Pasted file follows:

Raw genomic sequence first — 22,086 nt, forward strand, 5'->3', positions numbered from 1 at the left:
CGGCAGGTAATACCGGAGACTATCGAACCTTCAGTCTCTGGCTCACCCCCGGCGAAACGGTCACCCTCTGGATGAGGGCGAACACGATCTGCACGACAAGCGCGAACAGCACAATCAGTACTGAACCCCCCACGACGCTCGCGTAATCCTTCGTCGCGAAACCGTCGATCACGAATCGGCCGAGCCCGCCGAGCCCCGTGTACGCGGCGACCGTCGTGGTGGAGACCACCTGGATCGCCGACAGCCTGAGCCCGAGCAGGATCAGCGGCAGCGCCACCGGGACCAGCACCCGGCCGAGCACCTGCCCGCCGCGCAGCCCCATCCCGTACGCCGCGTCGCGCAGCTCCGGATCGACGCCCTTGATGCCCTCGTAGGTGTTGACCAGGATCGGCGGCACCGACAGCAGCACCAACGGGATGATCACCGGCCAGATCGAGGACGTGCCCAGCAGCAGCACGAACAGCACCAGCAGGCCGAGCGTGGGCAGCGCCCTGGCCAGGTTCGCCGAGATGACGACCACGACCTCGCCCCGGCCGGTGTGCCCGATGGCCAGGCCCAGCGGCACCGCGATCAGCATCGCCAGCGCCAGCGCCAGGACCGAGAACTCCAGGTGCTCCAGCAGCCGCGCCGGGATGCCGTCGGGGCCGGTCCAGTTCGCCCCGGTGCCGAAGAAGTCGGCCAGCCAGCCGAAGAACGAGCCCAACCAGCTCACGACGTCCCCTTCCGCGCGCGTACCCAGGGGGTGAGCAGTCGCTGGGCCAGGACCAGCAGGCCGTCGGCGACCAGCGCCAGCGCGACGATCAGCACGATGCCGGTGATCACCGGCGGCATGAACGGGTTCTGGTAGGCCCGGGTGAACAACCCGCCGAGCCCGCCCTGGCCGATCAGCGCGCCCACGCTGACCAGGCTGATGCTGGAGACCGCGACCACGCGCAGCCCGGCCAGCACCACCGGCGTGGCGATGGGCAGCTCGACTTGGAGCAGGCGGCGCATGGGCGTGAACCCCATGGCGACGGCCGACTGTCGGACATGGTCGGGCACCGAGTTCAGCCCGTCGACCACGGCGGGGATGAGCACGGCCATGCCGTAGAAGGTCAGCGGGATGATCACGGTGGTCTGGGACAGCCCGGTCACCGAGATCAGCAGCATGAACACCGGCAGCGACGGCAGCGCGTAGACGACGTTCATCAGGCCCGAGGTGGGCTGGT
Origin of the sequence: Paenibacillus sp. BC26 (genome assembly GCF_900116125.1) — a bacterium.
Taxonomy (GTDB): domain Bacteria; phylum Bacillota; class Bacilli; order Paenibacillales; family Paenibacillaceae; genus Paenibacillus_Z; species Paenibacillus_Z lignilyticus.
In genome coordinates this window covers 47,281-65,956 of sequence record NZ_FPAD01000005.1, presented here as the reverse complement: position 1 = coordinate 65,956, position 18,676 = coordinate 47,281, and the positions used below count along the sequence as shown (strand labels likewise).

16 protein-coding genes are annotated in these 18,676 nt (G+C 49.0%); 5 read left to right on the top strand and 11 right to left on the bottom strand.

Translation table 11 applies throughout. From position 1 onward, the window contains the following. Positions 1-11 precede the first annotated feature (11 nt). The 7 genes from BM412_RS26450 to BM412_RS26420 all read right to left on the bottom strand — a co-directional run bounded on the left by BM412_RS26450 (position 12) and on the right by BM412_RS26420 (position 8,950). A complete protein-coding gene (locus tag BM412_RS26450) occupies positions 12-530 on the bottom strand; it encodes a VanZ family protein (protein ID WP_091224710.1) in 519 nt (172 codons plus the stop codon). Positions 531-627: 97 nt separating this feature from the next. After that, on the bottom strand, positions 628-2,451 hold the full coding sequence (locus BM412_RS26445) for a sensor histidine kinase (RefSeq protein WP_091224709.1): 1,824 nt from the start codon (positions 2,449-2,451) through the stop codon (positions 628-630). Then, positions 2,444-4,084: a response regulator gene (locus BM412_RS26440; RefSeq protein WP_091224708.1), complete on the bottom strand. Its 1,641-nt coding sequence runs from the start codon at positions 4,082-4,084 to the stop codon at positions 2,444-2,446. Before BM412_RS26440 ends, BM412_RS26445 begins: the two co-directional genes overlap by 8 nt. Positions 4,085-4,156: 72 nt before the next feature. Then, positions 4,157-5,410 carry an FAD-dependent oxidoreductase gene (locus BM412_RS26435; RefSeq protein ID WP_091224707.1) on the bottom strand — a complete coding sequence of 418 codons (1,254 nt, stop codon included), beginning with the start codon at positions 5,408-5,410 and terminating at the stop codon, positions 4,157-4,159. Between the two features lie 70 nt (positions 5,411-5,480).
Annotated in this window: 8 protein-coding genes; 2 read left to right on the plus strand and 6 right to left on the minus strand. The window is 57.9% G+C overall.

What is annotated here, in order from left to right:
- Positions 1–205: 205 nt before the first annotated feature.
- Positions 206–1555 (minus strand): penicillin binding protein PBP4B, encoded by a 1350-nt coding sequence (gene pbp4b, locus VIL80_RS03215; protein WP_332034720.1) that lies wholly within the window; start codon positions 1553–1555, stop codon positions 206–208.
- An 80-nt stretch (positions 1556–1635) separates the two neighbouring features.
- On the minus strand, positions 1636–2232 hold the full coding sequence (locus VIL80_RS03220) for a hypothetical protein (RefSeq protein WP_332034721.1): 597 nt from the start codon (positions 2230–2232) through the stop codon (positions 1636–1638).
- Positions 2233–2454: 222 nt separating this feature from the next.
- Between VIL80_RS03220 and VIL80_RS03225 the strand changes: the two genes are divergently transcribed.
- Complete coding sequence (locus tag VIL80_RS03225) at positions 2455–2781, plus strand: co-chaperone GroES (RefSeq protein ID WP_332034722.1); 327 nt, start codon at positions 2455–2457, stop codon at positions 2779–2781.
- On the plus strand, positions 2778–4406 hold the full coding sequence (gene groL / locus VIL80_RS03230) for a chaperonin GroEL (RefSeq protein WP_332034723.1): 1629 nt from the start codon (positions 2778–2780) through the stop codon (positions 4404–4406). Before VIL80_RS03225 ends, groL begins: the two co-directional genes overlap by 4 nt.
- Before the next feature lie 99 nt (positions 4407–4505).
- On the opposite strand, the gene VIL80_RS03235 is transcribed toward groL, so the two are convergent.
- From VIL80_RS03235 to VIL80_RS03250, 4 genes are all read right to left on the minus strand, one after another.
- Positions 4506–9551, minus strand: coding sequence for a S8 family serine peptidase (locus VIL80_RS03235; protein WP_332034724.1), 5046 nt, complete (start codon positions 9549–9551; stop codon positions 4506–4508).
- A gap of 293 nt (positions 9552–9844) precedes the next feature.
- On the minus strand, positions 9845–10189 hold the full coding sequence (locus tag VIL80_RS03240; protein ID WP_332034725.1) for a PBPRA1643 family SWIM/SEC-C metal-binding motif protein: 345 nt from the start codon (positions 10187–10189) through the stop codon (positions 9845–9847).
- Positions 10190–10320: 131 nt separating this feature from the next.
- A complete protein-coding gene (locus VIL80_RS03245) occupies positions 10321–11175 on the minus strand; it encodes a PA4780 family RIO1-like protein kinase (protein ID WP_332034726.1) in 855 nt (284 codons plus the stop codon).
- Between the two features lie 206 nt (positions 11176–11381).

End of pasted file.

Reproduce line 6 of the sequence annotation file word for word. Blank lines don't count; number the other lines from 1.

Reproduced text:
16 protein-coding genes are annotated in these 18,676 nt (G+C 49.0%); 5 read left to right on the top strand and 11 right to left on the bottom strand.